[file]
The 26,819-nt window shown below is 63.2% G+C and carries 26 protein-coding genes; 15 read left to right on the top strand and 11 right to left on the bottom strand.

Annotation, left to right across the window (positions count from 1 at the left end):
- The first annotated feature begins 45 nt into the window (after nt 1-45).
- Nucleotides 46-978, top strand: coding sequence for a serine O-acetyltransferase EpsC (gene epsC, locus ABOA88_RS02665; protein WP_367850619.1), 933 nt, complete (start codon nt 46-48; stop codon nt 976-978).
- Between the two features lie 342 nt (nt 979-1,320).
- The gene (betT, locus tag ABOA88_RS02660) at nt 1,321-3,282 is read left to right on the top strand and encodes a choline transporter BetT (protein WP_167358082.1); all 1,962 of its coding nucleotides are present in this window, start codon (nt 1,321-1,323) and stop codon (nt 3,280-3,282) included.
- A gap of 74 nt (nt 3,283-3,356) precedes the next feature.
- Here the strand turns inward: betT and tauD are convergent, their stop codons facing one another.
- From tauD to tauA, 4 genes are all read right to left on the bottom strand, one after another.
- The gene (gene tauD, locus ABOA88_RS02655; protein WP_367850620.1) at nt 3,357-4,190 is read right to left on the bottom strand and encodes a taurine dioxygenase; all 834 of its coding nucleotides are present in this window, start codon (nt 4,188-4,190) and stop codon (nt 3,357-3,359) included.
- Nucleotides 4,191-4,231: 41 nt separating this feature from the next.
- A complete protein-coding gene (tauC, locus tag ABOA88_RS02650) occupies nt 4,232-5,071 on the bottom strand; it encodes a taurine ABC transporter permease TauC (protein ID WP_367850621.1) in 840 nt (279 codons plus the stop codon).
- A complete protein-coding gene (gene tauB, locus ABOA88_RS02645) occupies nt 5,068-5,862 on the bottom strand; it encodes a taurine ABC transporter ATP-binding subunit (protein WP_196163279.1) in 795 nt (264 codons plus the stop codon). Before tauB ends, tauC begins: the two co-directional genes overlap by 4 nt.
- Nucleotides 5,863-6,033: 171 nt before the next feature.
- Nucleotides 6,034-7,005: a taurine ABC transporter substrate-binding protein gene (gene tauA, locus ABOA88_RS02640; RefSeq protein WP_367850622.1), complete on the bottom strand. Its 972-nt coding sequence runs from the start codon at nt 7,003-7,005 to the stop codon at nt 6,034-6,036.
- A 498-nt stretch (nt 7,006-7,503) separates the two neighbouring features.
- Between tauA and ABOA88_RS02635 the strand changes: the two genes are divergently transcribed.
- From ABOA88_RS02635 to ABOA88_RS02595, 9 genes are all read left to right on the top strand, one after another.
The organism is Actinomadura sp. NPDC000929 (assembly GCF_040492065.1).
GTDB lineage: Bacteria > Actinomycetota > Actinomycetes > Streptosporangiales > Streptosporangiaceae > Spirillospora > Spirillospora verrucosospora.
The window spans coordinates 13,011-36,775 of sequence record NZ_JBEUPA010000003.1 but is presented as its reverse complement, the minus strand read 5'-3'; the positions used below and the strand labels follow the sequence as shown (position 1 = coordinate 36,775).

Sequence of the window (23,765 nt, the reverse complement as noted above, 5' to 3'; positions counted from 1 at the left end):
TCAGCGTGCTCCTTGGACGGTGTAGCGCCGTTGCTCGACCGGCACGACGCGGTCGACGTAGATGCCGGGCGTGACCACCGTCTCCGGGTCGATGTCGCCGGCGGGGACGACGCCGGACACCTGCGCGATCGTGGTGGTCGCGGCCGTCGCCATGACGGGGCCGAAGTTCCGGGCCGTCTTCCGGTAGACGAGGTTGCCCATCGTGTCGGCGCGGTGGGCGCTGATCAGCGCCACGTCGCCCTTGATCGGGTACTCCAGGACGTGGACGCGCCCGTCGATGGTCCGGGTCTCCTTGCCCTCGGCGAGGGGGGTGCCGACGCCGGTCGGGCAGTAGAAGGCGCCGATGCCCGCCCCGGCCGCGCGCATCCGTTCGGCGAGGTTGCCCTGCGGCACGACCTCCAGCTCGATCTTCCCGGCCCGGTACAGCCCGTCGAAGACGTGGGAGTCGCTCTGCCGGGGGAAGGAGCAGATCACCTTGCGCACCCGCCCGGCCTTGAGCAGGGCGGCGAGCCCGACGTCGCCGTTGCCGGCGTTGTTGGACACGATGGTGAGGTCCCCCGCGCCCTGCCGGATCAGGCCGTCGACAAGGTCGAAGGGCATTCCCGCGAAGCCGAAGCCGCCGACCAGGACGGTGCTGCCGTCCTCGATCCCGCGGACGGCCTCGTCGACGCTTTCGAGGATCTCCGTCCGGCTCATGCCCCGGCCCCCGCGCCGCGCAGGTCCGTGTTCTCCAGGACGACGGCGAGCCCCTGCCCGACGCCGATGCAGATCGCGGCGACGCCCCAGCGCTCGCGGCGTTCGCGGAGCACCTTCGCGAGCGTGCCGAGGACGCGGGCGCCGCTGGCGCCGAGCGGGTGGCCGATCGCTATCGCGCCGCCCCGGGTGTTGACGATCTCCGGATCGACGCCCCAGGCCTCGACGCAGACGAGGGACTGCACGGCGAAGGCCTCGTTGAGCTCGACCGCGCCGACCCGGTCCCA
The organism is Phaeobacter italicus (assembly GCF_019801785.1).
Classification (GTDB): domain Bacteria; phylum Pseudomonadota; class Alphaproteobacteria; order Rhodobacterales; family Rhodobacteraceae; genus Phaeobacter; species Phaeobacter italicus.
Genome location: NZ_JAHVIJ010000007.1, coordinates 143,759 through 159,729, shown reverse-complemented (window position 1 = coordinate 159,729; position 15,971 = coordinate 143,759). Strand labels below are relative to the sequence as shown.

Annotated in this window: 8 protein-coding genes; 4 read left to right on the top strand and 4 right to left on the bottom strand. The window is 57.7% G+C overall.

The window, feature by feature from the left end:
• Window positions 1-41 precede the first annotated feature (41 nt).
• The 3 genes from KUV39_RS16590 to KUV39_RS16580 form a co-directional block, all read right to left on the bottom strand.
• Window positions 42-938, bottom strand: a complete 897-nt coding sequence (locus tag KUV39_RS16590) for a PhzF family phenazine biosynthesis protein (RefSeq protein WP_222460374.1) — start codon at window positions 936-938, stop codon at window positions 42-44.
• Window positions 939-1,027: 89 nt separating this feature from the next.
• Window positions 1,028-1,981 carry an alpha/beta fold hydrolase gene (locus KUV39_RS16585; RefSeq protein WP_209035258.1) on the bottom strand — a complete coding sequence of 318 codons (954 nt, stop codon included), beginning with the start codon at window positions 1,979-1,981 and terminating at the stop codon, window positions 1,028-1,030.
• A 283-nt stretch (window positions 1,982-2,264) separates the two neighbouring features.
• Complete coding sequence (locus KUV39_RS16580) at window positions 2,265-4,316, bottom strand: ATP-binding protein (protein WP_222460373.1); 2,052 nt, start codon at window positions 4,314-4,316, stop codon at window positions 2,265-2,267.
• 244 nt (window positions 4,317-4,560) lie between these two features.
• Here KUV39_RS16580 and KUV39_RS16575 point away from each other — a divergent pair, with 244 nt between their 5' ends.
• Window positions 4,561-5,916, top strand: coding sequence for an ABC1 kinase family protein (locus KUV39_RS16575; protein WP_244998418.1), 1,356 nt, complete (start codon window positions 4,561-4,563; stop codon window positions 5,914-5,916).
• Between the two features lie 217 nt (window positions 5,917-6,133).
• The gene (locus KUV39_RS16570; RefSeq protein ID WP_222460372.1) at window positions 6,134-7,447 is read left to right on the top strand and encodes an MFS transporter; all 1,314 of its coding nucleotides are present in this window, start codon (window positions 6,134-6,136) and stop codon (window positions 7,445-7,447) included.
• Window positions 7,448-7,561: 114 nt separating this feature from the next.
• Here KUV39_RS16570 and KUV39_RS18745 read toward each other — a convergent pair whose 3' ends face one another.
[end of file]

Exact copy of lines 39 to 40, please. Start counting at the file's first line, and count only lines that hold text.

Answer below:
• Between the two features lie 217 nt (window positions 5,917-6,133).
• The gene (locus KUV39_RS16570; RefSeq protein ID WP_222460372.1) at window positions 6,134-7,447 is read left to right on the top strand and encodes an MFS transporter; all 1,314 of its coding nucleotides are present in this window, start codon (window positions 6,134-6,136) and stop codon (window positions 7,445-7,447) included.